So much for Manufacturer-Approved Qualifications? The HSC in Assaye made much ado about manufacturer-approved methods of calibrating a machine. When that came out, we raised the question of what would happen if there was no manufacturer-approved method. Here, it seems we may have found an answer: if there is no manufacturer-approved method, then any sufficiently qualified operator can use it properly. The HSC never specifically dispensed with the requirement from Assaye. Perhaps this means that if there is prima facie proof of

Justice Acoba's Concurrence. Justice Acoba agreed that there was an adequate foundation laid before the results of the speedometer were admitted at trial. He wrote separately to note that in Fitzwater, there was absolutely no evidence of the foundation for the accuracy of the officer's speedometer. He felt that it was unnecessary to delve into constitutional issues and even hearsay issues that were addressed in Fitzwater. This, wrote Justice Acoba, is the proper time to raise this sort of thing.

Saturday, January 28, 2012

Prosecution must Disclose Name, Address of Witness to Rebut Alibi Defense (even if he was Initially an Alibi Witness)

State v. Valeros (HSC January 27, 2012)

Background. Brandon Valeros was charged with assault in the 2d degree. HRS § 707-711(1)(d). Valeros allegedly beat Kenneth Ring with a collapsible metal baton outside Exotic Nights, a stripclub near Ward Avenue and Halekauwila Street on November 6, 2006. Before trial, Valeros filed a notice of alibi pursuant to Hawai'i Rules of Penal Procedure Rule 12.1. The prosecution, pursuant to the rule, responded that it would rely on Ring and his friend, who was with Ring when he was assault at 2:20 a.m. Valeros further responded that at that date and time, he was in the Club Electro parking lot in Pearl City with Jamison Benavides and Timothy Santiago. Valeros provided their contact information.

During pretrial, Valeros reported having a hard time getting in contact with Santiago. In the meantime, the prosecution's investigator found Santiago in Kalihi and Santiago told the investigator a statement that rebutted the alibi defense. The investigator's findings were never disclosed to Valeros. Shortly before trial, Valeros announced that he could not rely on Santiago because he could not be reached and that he would rely only on Benavides. During another conference held two days after Valeros' announcement, the prosecution found Santiago on the Big Island, but never told Valeros.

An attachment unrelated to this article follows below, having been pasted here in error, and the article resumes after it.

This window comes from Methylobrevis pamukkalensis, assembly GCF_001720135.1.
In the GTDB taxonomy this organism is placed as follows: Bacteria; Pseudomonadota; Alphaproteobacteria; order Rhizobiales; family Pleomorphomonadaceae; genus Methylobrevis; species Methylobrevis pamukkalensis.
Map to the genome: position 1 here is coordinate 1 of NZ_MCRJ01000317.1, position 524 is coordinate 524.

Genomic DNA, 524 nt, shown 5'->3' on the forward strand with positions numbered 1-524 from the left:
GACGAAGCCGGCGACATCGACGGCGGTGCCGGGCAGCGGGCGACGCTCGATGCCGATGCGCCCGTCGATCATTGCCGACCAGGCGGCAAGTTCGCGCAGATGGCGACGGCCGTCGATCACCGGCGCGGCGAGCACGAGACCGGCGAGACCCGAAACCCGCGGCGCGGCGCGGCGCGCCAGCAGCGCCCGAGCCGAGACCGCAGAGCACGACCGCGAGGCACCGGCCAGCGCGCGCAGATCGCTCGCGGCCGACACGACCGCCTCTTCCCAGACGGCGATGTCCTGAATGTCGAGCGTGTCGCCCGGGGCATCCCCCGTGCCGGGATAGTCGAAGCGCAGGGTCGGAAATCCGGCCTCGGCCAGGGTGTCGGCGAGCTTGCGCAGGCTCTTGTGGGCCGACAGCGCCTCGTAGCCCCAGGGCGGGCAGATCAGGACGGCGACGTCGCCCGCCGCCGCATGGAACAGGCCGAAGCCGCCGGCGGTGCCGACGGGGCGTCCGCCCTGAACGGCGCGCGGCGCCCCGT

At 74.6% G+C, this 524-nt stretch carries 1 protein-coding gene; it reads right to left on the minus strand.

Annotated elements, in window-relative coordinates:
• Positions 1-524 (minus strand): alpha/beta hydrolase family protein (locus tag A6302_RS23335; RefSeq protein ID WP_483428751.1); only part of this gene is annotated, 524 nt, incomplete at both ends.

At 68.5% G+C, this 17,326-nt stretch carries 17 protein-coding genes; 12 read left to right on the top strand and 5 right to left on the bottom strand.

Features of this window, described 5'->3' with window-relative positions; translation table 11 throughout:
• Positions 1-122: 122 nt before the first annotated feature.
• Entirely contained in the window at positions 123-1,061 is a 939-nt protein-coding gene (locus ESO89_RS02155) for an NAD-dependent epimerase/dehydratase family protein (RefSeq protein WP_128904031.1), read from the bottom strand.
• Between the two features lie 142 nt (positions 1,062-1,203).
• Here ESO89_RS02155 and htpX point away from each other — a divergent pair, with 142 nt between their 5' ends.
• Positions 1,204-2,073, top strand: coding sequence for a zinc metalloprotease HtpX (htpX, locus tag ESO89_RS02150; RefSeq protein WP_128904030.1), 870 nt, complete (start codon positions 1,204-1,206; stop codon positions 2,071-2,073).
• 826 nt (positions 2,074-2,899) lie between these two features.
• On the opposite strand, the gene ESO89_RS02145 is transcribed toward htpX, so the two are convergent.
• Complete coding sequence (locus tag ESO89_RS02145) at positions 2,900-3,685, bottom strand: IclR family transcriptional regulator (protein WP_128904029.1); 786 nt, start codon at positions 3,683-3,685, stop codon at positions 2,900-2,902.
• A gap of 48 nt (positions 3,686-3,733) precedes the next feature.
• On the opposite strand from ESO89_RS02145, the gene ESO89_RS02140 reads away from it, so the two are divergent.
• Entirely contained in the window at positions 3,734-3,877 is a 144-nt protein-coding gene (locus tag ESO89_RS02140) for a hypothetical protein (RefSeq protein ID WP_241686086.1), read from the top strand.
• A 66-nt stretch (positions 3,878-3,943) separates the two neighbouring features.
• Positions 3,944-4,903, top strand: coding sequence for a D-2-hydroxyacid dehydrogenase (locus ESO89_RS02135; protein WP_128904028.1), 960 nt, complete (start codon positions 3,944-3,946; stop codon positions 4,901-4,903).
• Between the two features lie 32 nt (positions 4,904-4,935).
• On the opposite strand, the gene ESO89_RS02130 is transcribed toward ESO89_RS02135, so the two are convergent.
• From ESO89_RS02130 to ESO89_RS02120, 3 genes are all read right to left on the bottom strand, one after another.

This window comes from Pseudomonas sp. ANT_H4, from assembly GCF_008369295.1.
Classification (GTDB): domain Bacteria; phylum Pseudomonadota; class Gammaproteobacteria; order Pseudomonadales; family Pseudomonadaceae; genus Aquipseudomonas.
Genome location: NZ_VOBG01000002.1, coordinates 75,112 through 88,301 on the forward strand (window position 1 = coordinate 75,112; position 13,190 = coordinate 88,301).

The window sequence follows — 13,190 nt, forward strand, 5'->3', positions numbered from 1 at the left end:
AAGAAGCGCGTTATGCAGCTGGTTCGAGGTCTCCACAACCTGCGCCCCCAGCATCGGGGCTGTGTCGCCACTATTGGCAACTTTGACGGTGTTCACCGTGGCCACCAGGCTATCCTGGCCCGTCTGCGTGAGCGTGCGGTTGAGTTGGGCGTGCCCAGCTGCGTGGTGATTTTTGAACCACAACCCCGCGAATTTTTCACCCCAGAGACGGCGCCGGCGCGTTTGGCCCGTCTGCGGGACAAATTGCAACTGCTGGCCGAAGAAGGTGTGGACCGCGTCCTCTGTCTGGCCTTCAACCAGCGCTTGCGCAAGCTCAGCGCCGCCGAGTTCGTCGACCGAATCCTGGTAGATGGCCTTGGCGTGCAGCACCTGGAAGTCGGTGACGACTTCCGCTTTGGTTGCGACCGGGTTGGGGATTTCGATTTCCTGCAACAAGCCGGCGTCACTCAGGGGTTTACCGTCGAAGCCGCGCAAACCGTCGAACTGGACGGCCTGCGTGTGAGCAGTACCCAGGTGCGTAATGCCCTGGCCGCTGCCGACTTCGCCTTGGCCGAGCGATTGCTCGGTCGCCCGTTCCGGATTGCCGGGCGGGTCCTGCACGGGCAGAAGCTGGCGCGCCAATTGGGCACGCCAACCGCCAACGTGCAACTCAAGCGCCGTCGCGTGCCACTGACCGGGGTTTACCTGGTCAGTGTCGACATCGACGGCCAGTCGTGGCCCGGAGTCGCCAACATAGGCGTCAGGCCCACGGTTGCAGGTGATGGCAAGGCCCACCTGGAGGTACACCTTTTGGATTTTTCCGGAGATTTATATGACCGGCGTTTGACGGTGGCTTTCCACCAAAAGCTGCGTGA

At trial, Ring testified that he and his friends started out at Femme Nu and then moved on to Exotic Nights. After that, he was hit by a "Polynesian" man with a collapsible metal baton. The man had others with him. Ring and his friends gave different descriptions of the assailant. After giving a description to the police, Miller caught a cab to the Zanzabar nightclub in Waikiki. There, he saw one of the men he believed to be involved in the assault. He told a nearby police officer and it turned out that one of the men Miller identified was Benavides. At 5:00 that morning, the three men rounded up in Waikiki were presented to Ring and Miller. Ring identified Valeros as his attacker.

Benavides and Valeros testified. According to them, they were with Santiago and Ryan Yamashita. They did not have a truck that night. They were at Club Electro until 2:00 a.m. They smoked cigarettes in the parking lot and piled into Yamashita's Honda Civic to Big Kahua, a nightclub in Waikiki. They parked by the zoo. Yamashita left and then the three of them were stopped by the police.

The prosecution wanted to present a rebuttal witness that was flown in for one day. This was the first time Valeros learned that Santiago was going to testify as a rebuttal witness. Valeros spoke with Santiago in order to ascertain what he would say, and Valeros objected to his testimony as a violation of HRPP Rule 12.1. Valeros argued that the prosecution had to provide written notice of its intent to call him. The prosecution argued that it was not required to provide any notice because Santiago was part of the initial disclosure by Valeros. The objection was overruled.

Santiago testified that he was at Club Electro with Valeros and Benavides. He was very drunk, but could recall chasing some guy on Ala Moana Boulevard. Because his testimony was so disjointed, the circuit court permitted the prosecution to call the investigator who interviewed Santiago in Kalihi. The investigator testified that Santiago told him that he was a passenger in a pickup truck and that they were chasing two guys toward Exotic Nights. Valeros was found guilty as charged. The ICA affirmed.